Some of the reviews are eye-opening, and produced some unexpected results. For example, the Carlton Sheets real estate course ranked in the top 5, while one of the current "kings ", Armando Montelongo seminars, ranked near the bottom. Another surprise is the rank that the Ron LeGrand Gold Club managed to eke out. But the review most visitors seem to be interested in is the review of Than Merrill and his FortuneBuilders
By and large, most of the better known gurus did not fare well at all. The very fact that they are "infomercial gurus" and host seminars and boot camps helps explain why - as Forbes so aptly put it, such tactics are designed not to teach, but to sell. And when the focus of anyone who offers to teach anything becomes the selling of their own products and services rather than teaching - well, you end up with garbage.
There are good courses that teach real estate investing, such as "The Simple Man's Guide to Real Estate." This is a program that, offered on a non-profit basis, has but one focus - teaching people how to invest in real estate. And it is the only real estate course that provides free coaching - they have solicited the help of actual, successful investors to volunteer their services to help others learn the secrets of investing. And students can actually consult on the phone, one-on-one with the author, Bill Vaughn, personally. No other guru does that!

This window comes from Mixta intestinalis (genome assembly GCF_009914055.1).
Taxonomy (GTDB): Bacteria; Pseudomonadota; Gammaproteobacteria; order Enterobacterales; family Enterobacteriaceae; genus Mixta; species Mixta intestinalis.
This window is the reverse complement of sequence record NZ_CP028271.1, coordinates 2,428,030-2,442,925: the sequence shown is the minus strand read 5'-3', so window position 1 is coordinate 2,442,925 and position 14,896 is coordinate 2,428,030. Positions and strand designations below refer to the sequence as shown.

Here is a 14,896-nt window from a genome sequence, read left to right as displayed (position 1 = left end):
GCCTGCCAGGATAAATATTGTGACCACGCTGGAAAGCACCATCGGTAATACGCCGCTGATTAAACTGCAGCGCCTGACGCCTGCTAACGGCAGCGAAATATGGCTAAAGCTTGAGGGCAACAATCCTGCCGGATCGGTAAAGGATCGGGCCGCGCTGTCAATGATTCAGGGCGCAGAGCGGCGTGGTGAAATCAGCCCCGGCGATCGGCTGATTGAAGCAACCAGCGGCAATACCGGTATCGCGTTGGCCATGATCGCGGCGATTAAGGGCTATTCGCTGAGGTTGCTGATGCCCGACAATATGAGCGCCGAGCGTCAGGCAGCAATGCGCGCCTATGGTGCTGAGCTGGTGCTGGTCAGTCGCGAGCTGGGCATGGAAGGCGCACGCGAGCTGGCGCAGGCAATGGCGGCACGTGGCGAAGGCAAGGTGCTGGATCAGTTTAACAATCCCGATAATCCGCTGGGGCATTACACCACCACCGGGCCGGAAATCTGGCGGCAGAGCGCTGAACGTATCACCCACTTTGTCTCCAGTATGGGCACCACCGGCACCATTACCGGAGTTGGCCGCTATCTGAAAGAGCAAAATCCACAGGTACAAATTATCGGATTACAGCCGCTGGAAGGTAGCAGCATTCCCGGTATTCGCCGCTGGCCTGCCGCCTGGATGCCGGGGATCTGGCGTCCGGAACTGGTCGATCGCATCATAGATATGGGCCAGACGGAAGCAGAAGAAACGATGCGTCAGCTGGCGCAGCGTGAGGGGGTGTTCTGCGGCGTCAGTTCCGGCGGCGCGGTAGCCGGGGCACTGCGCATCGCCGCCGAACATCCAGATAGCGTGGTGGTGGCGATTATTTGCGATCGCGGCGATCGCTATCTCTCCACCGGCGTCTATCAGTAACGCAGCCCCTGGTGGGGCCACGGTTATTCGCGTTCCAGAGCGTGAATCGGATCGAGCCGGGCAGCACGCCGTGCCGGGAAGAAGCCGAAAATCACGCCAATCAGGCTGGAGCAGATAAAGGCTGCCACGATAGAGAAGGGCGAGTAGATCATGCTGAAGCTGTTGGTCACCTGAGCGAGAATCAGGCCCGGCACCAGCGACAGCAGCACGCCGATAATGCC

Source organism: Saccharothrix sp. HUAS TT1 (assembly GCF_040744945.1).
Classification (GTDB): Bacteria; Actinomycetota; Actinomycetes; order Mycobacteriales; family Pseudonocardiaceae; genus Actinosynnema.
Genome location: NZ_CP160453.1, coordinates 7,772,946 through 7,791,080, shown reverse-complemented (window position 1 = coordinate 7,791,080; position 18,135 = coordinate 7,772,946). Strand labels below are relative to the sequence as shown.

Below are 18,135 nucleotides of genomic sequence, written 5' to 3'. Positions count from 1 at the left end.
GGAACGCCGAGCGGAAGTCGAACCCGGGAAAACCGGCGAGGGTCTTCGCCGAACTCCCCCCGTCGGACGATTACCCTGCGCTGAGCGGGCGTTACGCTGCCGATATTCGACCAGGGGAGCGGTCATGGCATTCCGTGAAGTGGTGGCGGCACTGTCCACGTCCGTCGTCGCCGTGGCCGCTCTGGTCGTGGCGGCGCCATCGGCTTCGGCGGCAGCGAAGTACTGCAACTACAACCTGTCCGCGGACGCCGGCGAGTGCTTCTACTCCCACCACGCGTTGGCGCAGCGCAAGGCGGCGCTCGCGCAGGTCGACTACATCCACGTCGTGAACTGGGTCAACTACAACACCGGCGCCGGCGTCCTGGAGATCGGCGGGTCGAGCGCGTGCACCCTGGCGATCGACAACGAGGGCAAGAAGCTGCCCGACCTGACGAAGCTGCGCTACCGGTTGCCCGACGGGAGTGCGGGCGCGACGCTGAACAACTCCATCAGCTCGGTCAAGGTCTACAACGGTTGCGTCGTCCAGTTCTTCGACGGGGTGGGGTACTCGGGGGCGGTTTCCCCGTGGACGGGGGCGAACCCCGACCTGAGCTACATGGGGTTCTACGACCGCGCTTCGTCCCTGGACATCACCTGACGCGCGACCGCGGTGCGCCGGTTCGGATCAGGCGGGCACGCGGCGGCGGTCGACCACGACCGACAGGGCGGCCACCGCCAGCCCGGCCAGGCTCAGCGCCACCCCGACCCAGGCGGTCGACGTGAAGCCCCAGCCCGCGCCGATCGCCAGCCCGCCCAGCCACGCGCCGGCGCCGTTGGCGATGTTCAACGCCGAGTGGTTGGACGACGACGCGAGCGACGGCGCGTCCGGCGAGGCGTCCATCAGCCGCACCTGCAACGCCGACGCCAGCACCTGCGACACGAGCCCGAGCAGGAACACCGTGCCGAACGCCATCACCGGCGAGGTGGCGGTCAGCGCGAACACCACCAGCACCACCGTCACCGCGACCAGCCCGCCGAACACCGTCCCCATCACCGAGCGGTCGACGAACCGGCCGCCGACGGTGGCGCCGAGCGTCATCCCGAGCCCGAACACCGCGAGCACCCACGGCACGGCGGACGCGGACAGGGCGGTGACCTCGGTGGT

And there is another difference - "The Simple Man's Guide to Real Estate" is low cost, and has maintained an A rating at the Better Business Bureau for nearly 20 years, even though they are not "accredited" (i.e. dues paying members). They chose not to be dues paying members in order to avoid any possibility that the BBB would give them a top rating just to keep the dues coming in each year. In other words, their A rating is not bought and paid for.
All in all, it is up to each individual looking to learn real estate investing to do their due diligence. Sites like www.scamsgalore.com help folks to do just that.